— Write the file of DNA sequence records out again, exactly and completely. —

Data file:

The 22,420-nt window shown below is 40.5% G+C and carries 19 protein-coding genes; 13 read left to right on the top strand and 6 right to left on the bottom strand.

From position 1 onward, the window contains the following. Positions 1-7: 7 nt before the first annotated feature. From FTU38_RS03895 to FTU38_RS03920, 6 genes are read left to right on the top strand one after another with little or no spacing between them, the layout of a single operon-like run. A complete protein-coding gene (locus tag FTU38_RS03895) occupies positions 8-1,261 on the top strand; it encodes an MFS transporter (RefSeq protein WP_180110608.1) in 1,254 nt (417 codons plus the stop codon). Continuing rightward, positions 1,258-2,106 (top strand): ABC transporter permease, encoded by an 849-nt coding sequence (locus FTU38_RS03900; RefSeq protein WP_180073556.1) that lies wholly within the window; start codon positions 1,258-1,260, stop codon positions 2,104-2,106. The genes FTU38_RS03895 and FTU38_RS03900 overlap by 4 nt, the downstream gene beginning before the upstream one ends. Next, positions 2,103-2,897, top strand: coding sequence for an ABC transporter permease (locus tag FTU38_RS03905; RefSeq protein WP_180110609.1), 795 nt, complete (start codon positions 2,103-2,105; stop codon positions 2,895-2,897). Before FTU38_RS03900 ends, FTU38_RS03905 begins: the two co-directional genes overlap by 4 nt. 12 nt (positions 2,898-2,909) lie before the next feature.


The 22,420-nt window shown below is 40.5% G+C and carries 19 protein-coding genes; 13 read left to right on the top strand and 6 right to left on the bottom strand.

From position 1 onward, the window contains the following. Positions 1-7: 7 nt before the first annotated feature. From FTU38_RS03895 to FTU38_RS03920, 6 genes are read left to right on the top strand one after another with little or no spacing between them, the layout of a single operon-like run. A complete protein-coding gene (locus tag FTU38_RS03895) occupies positions 8-1,261 on the top strand; it encodes an MFS transporter (RefSeq protein WP_180110608.1) in 1,254 nt (417 codons plus the stop codon). Continuing rightward, positions 1,258-2,106 (top strand): ABC transporter permease, encoded by an 849-nt coding sequence (locus FTU38_RS03900; RefSeq protein WP_180073556.1) that lies wholly within the window; start codon positions 1,258-1,260, stop codon positions 2,104-2,106. The genes FTU38_RS03895 and FTU38_RS03900 overlap by 4 nt, the downstream gene beginning before the upstream one ends. Next, positions 2,103-2,897, top strand: coding sequence for an ABC transporter permease (locus tag FTU38_RS03905; RefSeq protein WP_180110609.1), 795 nt, complete (start codon positions 2,103-2,105; stop codon positions 2,895-2,897). Before FTU38_RS03900 ends, FTU38_RS03905 begins: the two co-directional genes overlap by 4 nt. 12 nt (positions 2,898-2,909) lie before the next feature.